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Last Updated: Wednesday, 13 December 2006, 23:56 GMT
Israel's informers - real and imagined
By Richard Miron
BBC Radio 4's Crossing Continents

The knowledge that thousands of Palestinians may be working covertly for Israel's internal security services is leading to paranoia and murder in the West Bank.

Palestinian militants
Palestinian militants: Israel says its informers prevent attacks

Adel Ahmed rarely has visitors to his home in the village of Kfar Deek in the West Bank.

He and his family are shunned by their neighbours.

"We don't have a relationship with anybody in this village," he says bitterly.

Adel and his family are considered to have committed the greatest crime in Palestinian society - collaboration with Israel.

He vigorously denies the charge. But he has paid heavily for his alleged crime, losing his livelihood, his social position and one of his sons.

Over cups of bitter coffee in the shabby and neglected lounge of his house Adel tells his story.

If anybody now can bring proof of his collaboration I will go to the grave, I will dig him out and throw him to the dogs
Adel Ahmed
Palestinian man who says he was unjustly accused of collaboration

His trouble began, he claims, after his sister was molested by some Palestinian Authority officials.

He then complained to the government only to have the officials turn on him and accuse him of collaborating with the Israelis.

"It destroyed our family, alienated us and destroyed us," he says quietly.


Adel was arrested by the Palestinian Authority and according to him was tortured. Half his teeth were knocked out and his arm broken during his interrogation.

Then he says his eldest son was taken and also tortured. Next they came for his youngest boy - only 12 years old - who was subjected to similar treatment: his arms were burnt with melted plastic and cigarettes.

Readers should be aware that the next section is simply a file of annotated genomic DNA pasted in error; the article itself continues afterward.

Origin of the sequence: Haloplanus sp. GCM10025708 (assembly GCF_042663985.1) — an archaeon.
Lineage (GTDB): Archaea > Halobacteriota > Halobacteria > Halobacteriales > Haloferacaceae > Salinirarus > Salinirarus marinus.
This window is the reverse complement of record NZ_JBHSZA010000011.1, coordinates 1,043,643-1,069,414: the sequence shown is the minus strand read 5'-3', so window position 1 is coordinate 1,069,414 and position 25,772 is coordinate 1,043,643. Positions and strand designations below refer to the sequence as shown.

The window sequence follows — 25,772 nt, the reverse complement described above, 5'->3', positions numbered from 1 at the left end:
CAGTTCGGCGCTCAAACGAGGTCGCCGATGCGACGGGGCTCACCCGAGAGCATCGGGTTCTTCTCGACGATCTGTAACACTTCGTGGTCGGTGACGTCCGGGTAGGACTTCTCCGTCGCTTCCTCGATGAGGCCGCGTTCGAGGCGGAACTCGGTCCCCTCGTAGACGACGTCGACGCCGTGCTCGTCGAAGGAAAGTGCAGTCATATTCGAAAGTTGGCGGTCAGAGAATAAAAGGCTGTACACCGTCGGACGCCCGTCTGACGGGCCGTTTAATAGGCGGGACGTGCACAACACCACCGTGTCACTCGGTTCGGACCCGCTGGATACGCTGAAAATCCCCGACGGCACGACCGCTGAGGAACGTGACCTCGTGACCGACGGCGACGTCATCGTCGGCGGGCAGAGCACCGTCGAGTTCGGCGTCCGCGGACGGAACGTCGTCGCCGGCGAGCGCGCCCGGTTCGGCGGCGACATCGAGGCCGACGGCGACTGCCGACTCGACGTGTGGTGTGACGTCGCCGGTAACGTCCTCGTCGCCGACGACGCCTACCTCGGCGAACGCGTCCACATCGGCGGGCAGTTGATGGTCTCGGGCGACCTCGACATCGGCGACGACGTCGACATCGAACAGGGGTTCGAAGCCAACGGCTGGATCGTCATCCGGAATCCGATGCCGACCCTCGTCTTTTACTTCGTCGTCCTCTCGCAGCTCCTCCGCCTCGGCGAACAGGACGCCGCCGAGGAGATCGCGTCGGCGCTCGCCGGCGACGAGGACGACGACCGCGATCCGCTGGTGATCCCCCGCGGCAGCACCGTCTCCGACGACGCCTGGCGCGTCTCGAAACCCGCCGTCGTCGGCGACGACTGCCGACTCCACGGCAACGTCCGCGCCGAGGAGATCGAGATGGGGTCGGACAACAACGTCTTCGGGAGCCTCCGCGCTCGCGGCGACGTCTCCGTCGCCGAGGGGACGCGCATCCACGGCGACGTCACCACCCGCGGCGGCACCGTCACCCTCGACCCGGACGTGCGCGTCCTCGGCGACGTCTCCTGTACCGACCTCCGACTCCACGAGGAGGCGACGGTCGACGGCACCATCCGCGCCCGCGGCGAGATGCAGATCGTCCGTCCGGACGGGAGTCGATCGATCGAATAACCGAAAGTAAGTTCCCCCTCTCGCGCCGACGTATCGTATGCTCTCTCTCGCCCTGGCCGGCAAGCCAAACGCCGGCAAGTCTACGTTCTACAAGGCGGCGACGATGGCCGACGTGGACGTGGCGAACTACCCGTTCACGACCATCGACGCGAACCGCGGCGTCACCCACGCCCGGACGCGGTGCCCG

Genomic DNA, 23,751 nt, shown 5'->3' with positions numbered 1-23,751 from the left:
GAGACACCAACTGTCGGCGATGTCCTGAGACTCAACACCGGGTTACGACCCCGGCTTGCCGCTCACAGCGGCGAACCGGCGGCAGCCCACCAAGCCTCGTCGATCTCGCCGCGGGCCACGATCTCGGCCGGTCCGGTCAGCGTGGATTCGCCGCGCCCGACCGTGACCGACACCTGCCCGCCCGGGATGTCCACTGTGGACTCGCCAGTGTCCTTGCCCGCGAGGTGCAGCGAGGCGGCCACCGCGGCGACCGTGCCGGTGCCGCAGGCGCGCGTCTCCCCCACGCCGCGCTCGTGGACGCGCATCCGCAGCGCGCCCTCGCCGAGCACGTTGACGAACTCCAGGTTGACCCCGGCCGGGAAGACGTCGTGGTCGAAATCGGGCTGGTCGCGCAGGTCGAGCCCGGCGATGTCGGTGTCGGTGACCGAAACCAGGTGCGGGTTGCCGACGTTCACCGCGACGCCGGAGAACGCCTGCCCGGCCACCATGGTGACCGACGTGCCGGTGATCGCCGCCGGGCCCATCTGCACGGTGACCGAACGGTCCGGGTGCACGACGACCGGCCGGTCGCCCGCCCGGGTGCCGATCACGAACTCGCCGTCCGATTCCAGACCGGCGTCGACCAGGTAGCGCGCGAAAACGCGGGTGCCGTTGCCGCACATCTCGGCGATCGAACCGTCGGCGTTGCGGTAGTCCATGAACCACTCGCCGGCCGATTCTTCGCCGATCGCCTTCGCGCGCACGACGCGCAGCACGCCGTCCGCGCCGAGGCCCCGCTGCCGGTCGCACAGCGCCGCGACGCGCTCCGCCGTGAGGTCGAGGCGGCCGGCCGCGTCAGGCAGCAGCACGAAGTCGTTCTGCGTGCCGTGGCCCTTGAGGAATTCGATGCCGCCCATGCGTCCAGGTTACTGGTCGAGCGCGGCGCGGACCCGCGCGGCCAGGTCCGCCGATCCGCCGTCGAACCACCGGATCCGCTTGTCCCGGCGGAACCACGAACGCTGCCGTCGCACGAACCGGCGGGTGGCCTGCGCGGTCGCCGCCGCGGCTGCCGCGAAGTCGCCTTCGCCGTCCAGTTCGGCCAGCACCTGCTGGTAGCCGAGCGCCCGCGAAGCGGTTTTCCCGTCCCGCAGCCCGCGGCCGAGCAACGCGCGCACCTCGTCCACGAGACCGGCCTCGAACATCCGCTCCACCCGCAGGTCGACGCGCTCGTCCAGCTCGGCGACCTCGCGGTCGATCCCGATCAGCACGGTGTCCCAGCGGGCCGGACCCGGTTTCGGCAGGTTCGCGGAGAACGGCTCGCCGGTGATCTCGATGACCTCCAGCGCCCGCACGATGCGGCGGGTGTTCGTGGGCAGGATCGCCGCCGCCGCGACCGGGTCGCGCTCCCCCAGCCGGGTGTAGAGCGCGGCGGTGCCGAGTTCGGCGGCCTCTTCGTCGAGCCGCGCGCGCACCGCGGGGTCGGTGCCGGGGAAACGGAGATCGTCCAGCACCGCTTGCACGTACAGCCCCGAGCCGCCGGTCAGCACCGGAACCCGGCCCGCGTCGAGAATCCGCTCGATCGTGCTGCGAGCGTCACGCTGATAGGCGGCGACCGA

The boy sitting quietly on the sofa listening to his father gets up and displays small round scars near his wrists as evidence.

Finally, he says, masked men abducted his middle son Shafi as he was on his way to the pharmacist to buy medicine for his mother.

The next time Adel saw him, he lay dead in the road near the village having been shot 14 times.

Fight for justice

Adel Ahmed sits surrounded by pieces of paper - his son's autopsy report and copies of the numerous letters he has written to the Palestinian Authority in an effort to clear his family's name.

Crossing Continents will be broadcast on Thursday, 14 December at 1102 GMT on BBC Radio 4

Nothing is more important to him than proving the allegations against him and his family are untrue.

"The truth is the only way out," he murmurs.

Suddenly his voice rises and he says insistently:

"Shafi was not a collaborator. If anybody now can bring proof of his collaboration I will go to the grave, I will dig him out and throw him to the dogs."

According to a Palestinian human rights group, Adel Ahmed's experience is increasingly common.

Amid the growing chaos in the West Bank, it estimates that approximately one person a day is killed having been accused of collaborating.

No-one has been arrested following any of these killings and many Palestinians say that the charges are normally false.

However, with the breakdown in law and order, the accusation has become the excuse for revenge and bloodletting.

Shame and shadow

Finding out about the collaborators is no easy task.

[The collaborators] have saved many lives by preventing suicide attacks
Israeli agent
It is shrouded in shame in the Palestinian Territories and in secrecy in Israel.

The Shin Bet, Israel's clandestine security agency, has a network of collaborators, or "assistors" as it prefers to call them.

The organisation operates in the shadows and does not advertise its existence.

Getting an interview is no easy matter but, following numerous contacts, the Shin Bet did agree to meet the BBC.

The meeting took place not at the Shin Bet headquarters but rather at a neutral location - a conference centre in Tel Aviv.

Upon arrival I was greeted by a number of people - and informed that I could not record the meeting or ask specific details about how the Shin Bet ran its network of collaborators.

I was then introduced to some agents.

One of them known as "Mike" has overseen collaborators in the West Bank. He told me about the care he said Israel took to look after its informants.

Mike was affable and articulate and could easily have been mistaken for an lawyer for his ordinariness, rather than a spy.

But he was insistent on the value of the information the collaborators have provided.

"They've saved many lives by preventing suicide attacks," he said.

Mike represents the polished public face of the Shin Bet.

For Palestinians the organisation is hated and feared for its ruthlessness and efficiency.

One former Shin Bet agent who spoke off the record described the collaborators who used to work for him as lemons:

"You squeeze the lemon and [when] it's got no juice left, you throw it away."

Life for the collaborators and for those innocents even suspected of working for Israel is one of deception and increasingly one that brings death.

Crossing Continents was broadcast on Thursday, 14 December 2006, at 1102 GMT and repeated on Monday, 18 December 2006, at 2030 GMT.

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